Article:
(AMES) – As Christie Vilsack holds another out of state fundraiser with old friends from the Hillary Clinton presidential campaign, the King for Congress campaign is calling on Vilsack to take a stand on the issue of ObamaCare and the individual mandate – issues she supported as Hillary Clinton’s Iowa Co-Chair in 2007.

“After over a year of running for office, it’s time for Christie Vilsack’s political pandering to come to an end,” said King for Congress Campaign Manager Jake Ketzner. “She supported government-run healthcare in 2007. The simple truth is Christie Vilsack continues to duck questions on ObamaCare because she knows 4th District Iowans won’t support a candidate who stands behind a government takeover of healthcare.”

A new Associated Press-GfK poll shows only a third of Americans favor ObamaCare. Congressman King’s language to repeal ObamaCare passed the House last year. Vilsack repeatedly ducked questions on ObamaCare during a recent taping of Iowa Public Television’s “Iowa Press.”


Vilsack Campaign Manager says the race is “about the issues.” Vilsack won’t take a stance on the issues.

In a story in the Des Moines Register, Vilsack’s Campaign Manager Jessica Vanden Berg said this campaign was “about the issues” – issues her candidate ducks question on.

“Look, we acknowledge this is not a Democratic district, but this election isn’t necessarily about partisanship, it’s about the issues,” Vanden Berg said.

Christie Vilsack supported government-run healthcare and a mandate in 2007

The Iowa City Press Citizen reported on September 21, 2007 that “Clinton’s ‘American Health Choices Plan’ for universal health care coverage includes an ‘individual mandate,’ which requires everyone to have health insurance.” Christie Vilsack was stumping for Hillary’s plan and the mandate on that day in Iowa City. (Lee Hermiston, “Making the rounds,” Iowa City Press-Citizen, Sept. 21, 2007)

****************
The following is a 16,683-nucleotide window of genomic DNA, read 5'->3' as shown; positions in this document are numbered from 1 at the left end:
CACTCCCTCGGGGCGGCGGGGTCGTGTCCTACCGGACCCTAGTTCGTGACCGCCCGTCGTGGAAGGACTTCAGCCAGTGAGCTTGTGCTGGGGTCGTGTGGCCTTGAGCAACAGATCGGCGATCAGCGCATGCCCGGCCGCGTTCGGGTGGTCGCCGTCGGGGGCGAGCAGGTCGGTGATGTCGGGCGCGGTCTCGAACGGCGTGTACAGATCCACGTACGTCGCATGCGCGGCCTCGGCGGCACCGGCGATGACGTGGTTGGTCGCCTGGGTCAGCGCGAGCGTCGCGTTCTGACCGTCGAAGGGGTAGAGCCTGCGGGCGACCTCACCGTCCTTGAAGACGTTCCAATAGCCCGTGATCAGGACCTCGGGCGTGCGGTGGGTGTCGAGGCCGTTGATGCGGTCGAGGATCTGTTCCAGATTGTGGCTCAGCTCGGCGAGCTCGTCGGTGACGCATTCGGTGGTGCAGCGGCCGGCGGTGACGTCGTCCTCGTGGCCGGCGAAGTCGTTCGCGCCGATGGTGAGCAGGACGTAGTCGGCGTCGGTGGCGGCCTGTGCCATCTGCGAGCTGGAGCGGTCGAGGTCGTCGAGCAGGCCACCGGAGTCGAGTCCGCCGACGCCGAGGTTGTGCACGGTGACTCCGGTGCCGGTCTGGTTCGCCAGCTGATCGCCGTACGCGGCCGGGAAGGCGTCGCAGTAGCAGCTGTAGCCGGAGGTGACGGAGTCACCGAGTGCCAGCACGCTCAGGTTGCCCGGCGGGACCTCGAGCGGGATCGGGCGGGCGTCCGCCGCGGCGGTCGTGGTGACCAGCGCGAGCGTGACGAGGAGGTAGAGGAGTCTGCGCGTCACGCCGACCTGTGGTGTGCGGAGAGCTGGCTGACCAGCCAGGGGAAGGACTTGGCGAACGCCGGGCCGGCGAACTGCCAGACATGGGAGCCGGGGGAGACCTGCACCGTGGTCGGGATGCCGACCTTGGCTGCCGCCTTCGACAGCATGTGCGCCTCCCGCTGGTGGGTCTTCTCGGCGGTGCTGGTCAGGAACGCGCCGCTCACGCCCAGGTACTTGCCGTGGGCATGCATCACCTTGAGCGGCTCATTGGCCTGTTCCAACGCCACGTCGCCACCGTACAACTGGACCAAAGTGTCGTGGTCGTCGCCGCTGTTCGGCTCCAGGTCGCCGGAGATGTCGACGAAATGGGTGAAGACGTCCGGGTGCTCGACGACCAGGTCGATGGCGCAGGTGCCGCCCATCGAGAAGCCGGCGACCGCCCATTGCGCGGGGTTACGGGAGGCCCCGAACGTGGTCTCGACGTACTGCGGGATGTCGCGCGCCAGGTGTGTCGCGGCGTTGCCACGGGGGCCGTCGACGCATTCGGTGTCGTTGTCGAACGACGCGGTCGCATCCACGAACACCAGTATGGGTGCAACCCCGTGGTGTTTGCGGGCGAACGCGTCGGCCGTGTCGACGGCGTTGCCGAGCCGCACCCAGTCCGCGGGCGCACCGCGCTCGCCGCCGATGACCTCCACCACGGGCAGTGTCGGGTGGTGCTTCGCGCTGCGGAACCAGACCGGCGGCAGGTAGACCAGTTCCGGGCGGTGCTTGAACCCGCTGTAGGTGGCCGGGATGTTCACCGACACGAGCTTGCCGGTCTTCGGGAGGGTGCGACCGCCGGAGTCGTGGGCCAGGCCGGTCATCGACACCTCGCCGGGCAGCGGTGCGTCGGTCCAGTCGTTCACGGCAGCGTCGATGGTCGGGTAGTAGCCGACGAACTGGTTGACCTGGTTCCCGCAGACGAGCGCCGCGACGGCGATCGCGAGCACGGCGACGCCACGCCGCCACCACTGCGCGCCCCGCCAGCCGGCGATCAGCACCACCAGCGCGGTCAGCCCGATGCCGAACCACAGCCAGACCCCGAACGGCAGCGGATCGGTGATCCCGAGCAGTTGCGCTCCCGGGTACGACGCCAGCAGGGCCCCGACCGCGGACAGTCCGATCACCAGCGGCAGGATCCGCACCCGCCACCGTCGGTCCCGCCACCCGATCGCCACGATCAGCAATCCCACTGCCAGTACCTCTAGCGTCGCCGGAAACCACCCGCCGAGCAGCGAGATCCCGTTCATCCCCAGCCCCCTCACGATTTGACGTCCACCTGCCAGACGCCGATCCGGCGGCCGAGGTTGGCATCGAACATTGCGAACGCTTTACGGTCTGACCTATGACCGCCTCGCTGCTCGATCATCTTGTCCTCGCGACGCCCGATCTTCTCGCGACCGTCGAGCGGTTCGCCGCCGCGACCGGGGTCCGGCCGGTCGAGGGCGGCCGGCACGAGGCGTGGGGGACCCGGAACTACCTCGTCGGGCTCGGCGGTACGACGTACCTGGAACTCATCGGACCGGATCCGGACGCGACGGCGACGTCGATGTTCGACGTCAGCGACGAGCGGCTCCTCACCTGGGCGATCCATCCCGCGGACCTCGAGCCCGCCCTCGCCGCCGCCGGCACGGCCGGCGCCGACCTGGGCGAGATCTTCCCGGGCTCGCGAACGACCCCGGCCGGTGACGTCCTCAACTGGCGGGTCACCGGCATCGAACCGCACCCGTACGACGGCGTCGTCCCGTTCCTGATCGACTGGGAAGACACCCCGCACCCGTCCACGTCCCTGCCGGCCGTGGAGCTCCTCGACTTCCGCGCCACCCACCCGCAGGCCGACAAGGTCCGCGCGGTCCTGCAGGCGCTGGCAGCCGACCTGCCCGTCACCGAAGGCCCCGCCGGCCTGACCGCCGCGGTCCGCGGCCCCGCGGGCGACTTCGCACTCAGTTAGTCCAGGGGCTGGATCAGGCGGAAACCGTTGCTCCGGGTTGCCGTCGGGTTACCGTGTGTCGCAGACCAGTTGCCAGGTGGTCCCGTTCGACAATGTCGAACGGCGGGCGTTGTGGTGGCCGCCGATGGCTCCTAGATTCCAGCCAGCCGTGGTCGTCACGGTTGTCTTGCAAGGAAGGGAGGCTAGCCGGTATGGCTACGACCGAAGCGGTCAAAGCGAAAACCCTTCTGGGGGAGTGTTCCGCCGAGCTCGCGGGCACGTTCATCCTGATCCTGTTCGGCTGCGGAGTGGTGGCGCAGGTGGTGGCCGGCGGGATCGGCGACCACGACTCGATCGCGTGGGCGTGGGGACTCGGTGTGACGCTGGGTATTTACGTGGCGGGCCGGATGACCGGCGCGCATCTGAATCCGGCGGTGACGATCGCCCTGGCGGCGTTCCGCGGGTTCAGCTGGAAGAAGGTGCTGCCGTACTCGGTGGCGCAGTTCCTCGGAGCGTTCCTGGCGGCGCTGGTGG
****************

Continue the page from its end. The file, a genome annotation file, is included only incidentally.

Now that Christie Vilsack is a candidate she ducks questions on ObamaCare

From Iowa Public Television’s “Iowa Press”

The Des Moines Register’s Kathie Obradovich: “If the Supreme Court does happen to uphold the law, do you think that is the end of the story?  Or are there things that you would seek to change in that health care law?”

Christie Vilsack: “Well, I think it’s always better to have a bill than no bill and we have a bill and we don’t know what’s going to happen in the next few weeks. But there are a lot of great things in that bill and there are things we need to change, obviously.”

Obradovich: “Like what?”

Vilsack: “But the good things — I think we need to focus on what we would want to keep regardless of what happens…

Obradovich: “I’ll ask you one more time — is there anything in particular that you would change?  Anything you have in mind that you would want to change no matter what happens with the Supreme Court?”

Vilsack: “Well, I think there are probably a lot of small things.”

Obradovich: “But no one big –“

Radio Iowa’s O. Kay Henderson: So you support the mandate?

Vilsack: “No, I think there are a lot of — I think there are a lot of different ways that we can go about this creatively…”

Obradovich: “Are you saying you don’t support the mandate then?”

Vilsack: “I think that we’re going to see a lot of different ways that we can make sure that everybody has access.  So, it might be the mandate, it might not be the mandate.”

Henderson: “We’re journalists, though, we like black and white.  Are you for the mandate or are you against it?”

Vilsack:I don’t — I’m not for it or against it.”

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